Obesity is a global epidemic, affecting not only wealthy nations but countries of all economic levels. According to 2017–2018 data from the National Health and Nutrition Examination Survey (NHANES), more than two in five adults (42.4%) in the United States are obese—and these numbers have almost certainly increased since then. By 2030, researchers predict that 50% of the US population will be obese.
In the last few years, new weight loss drugs have attracted significant attention by helping overweight and obese individuals suppress their appetites. However, a recent study indicates that these new injectable medications—such as Ozempic and Wegovy—could put patients at a higher risk for health complications, including serious digestive problems like pancreatitis, stomach paralysis, and bowel obstruction. In addition, patients can become dependent on these medicines, since they must continue taking them in order to maintain their weight loss.
Losing Weight by Changing Behavior
One method of battling obesity—behavior change through accountability—has been proven to be effective in helping individuals lose weight and keep it off. It’s also both healthier and more sustainable over time. But how do patients find an effective accountability partner who will be there for them, day after day?
The answer is telehealth.
An invaluable tool in managing chronic health conditions at home, telehealth can also be highly beneficial for obese and overweight individuals. Through telehealth and remote patient monitoring (RPM), providers can offer:
- Nutrition coaching and education
- Symptom surveys to monitor behaviors like addictive eating
- Activity tracking through Fitbit and wearable devices
- Monitoring of weight, blood pressure, and other vital stats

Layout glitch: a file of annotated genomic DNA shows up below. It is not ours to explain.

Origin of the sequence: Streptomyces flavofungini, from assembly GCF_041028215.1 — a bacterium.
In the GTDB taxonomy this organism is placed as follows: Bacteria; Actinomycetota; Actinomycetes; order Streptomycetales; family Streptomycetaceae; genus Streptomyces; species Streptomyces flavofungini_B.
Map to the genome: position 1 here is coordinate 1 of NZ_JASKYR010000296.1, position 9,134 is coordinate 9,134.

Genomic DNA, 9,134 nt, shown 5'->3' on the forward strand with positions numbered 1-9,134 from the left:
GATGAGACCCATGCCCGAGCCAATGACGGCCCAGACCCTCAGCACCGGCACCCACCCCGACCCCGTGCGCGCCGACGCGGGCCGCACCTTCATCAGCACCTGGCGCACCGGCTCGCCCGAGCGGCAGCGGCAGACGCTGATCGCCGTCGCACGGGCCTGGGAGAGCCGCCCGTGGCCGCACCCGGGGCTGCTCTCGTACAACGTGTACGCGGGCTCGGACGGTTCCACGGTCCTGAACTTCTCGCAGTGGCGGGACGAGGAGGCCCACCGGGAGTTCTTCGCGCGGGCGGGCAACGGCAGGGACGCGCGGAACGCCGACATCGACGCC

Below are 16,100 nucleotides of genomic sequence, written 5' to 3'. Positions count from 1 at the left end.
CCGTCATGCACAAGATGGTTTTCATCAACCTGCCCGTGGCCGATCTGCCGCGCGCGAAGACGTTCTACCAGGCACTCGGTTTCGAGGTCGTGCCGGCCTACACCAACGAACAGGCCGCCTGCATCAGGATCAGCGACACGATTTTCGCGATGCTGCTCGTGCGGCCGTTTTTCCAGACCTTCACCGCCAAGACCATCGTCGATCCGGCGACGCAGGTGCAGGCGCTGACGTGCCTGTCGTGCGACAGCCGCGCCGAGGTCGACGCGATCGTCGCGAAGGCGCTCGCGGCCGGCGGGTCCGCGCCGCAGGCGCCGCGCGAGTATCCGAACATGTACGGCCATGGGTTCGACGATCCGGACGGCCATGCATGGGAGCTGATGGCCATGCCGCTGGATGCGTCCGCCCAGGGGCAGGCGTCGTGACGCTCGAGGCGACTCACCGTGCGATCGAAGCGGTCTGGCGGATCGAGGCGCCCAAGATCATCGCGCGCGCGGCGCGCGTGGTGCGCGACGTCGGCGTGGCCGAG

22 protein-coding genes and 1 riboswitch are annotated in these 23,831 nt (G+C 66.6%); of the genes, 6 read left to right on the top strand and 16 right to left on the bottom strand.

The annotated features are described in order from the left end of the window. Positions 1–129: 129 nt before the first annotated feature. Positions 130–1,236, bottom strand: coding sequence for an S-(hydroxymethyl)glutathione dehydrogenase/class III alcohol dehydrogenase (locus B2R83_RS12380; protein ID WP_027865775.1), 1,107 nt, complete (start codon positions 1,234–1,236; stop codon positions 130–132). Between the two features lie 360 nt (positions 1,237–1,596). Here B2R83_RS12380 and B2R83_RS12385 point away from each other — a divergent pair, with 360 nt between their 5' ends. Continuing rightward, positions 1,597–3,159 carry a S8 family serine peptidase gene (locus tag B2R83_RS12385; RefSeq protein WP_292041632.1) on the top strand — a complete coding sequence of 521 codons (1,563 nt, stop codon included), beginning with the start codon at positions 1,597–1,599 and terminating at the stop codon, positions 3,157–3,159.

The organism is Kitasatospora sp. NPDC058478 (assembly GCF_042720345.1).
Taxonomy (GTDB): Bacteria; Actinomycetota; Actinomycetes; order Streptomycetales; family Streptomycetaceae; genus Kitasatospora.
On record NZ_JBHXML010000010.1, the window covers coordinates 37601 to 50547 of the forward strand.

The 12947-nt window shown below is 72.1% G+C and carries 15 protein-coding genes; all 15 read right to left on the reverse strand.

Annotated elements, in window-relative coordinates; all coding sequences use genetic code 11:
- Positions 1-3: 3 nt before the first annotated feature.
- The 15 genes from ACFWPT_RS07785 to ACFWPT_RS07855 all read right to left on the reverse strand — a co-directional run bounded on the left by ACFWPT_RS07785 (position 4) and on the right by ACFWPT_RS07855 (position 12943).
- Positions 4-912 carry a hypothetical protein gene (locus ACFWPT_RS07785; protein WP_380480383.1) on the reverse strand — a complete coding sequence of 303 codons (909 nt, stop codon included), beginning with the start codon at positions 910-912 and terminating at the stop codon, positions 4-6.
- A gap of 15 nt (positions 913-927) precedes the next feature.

Telehealth works by providing a combination of behavioral care and clinical care—two essential areas for the treatment of obesity.
Greater Accountability, Bigger Weight Loss: the Austin Biles Story
Novant Health, which provides high-quality care in North Carolina and South Carolina, uses RPM equipment from Health Recovery Solutions in a variety of departments to improve outcomes and patients’ lives. Recently, Novant provided a real-life example of the power of accountability in dealing with weight loss.
Austin Biles weighed 425 pounds when he first met Dr. David Voellinger, Medical Director of Novant Health Bariatric Solutions - Elizabeth. Austin had struggled with weight his entire without experiencing any substantial change.
“I went to see Dr. Voellinger with the full assumption I’d have gastric surgery,” said the 25-year-old Realtor. “I’ve tried to lose weight many times but was never able to lose more than 15 or 20 pounds. I never could stick to a regimen.”
At the first appointment, Dr. Voellinger surprised Austin when he offered him the option of RPM through a pilot program. RPM care for bariatrics doesn’t use medications or surgery but allows patients to rely on their clinical team as an accountability partner. Patients do the hard part, but they’re closely connected and in regular communication with their health care team via an app.
Austin agreed to try RPM for two months and then evaluate progress. After introducing him to a dietitian and nutritionist, the doctor sent Austin home with an RPM kit, which included several key items:
- App for electronic tablet or phone
- Blood pressure monitor
- Glucometer with test strips and lancets